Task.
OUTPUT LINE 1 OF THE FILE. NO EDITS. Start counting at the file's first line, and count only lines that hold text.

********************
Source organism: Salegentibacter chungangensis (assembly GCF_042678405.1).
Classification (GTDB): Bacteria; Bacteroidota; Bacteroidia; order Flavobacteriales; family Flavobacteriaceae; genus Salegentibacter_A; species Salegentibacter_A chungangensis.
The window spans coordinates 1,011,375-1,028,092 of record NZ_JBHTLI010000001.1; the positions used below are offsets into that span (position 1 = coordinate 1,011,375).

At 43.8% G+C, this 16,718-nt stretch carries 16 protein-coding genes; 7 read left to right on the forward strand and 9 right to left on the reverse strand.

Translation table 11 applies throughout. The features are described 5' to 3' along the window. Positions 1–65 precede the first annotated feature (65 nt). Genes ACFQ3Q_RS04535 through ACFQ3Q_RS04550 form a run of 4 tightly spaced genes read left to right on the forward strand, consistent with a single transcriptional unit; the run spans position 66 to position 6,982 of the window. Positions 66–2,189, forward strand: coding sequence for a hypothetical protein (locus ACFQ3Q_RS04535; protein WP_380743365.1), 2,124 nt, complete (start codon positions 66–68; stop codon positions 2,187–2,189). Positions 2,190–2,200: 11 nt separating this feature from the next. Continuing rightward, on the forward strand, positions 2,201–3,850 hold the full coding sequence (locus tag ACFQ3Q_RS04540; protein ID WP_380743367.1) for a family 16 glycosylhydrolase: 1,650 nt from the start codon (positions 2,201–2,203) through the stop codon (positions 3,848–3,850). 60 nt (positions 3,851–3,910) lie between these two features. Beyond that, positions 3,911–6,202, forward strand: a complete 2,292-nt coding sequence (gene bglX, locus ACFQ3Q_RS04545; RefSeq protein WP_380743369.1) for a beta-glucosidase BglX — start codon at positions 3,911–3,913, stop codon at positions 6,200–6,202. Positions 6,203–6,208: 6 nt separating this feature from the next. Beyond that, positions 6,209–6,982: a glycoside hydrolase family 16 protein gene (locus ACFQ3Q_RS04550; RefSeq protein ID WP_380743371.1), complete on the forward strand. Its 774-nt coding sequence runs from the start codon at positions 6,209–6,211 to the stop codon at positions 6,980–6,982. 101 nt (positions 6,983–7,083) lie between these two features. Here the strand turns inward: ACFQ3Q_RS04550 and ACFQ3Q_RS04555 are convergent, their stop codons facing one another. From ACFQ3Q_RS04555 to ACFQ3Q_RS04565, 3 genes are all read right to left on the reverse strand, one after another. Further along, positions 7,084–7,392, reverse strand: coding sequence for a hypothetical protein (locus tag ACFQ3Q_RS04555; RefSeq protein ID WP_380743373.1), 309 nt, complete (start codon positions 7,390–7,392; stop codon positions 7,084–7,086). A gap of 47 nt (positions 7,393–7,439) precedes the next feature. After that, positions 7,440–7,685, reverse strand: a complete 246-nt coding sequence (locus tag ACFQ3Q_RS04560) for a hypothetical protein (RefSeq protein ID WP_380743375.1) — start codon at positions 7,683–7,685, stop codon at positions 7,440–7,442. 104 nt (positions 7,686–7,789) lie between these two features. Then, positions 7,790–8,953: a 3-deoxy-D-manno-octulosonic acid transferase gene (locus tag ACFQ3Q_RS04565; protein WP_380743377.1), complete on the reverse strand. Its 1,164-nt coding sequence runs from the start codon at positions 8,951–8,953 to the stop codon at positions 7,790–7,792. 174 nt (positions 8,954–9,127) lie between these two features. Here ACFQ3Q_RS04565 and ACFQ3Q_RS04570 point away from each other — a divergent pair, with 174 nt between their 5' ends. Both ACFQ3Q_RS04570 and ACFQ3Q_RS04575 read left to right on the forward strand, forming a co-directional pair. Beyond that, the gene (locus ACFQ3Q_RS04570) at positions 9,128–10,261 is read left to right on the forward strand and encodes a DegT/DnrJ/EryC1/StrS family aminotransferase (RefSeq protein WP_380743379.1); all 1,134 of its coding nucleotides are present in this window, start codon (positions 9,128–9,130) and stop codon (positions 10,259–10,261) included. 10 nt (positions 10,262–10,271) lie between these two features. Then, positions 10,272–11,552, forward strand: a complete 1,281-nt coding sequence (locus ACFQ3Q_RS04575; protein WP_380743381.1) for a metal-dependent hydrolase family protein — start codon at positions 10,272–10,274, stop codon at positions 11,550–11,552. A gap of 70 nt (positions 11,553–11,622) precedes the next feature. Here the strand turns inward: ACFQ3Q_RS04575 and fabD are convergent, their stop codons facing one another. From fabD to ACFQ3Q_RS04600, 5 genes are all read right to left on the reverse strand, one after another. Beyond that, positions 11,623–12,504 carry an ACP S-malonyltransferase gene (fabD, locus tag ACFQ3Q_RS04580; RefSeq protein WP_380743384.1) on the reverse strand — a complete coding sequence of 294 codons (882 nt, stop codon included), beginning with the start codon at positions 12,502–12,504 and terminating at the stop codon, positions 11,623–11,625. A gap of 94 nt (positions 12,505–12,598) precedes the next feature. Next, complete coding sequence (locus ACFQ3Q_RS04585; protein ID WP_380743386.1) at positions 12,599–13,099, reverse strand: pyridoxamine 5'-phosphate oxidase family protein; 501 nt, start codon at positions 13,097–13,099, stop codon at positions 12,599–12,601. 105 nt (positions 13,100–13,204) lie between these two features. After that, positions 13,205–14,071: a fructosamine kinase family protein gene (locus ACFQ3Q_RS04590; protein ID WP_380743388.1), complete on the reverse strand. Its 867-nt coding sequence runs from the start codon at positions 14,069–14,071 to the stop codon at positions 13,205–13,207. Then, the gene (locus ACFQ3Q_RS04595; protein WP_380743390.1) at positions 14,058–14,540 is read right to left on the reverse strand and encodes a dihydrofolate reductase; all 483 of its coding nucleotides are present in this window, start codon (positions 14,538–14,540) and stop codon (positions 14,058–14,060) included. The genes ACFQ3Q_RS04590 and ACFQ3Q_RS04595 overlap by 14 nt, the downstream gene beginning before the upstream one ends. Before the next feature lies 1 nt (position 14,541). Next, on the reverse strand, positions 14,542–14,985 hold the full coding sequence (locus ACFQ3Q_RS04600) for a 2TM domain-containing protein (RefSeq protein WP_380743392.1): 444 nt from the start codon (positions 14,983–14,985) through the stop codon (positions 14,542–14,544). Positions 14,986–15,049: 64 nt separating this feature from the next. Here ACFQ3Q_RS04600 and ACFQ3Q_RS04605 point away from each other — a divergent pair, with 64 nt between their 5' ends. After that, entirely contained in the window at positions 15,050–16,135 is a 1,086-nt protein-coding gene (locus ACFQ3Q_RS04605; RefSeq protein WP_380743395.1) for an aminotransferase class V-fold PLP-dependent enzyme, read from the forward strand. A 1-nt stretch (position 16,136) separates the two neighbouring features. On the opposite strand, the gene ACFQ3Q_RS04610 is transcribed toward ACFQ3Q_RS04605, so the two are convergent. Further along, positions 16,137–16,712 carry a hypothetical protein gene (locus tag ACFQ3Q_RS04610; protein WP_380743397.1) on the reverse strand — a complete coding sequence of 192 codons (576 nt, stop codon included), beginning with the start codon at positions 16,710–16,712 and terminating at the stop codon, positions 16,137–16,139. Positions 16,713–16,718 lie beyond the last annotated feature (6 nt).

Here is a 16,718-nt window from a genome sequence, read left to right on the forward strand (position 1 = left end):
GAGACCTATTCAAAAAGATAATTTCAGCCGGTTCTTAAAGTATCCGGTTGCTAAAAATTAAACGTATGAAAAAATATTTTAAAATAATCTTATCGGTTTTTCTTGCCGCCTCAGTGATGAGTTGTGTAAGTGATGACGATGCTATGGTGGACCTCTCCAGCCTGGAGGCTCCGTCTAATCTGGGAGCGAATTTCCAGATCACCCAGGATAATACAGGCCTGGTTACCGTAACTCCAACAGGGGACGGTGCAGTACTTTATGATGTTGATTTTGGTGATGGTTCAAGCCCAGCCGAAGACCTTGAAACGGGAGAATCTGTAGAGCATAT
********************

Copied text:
Source organism: Salegentibacter chungangensis (assembly GCF_042678405.1).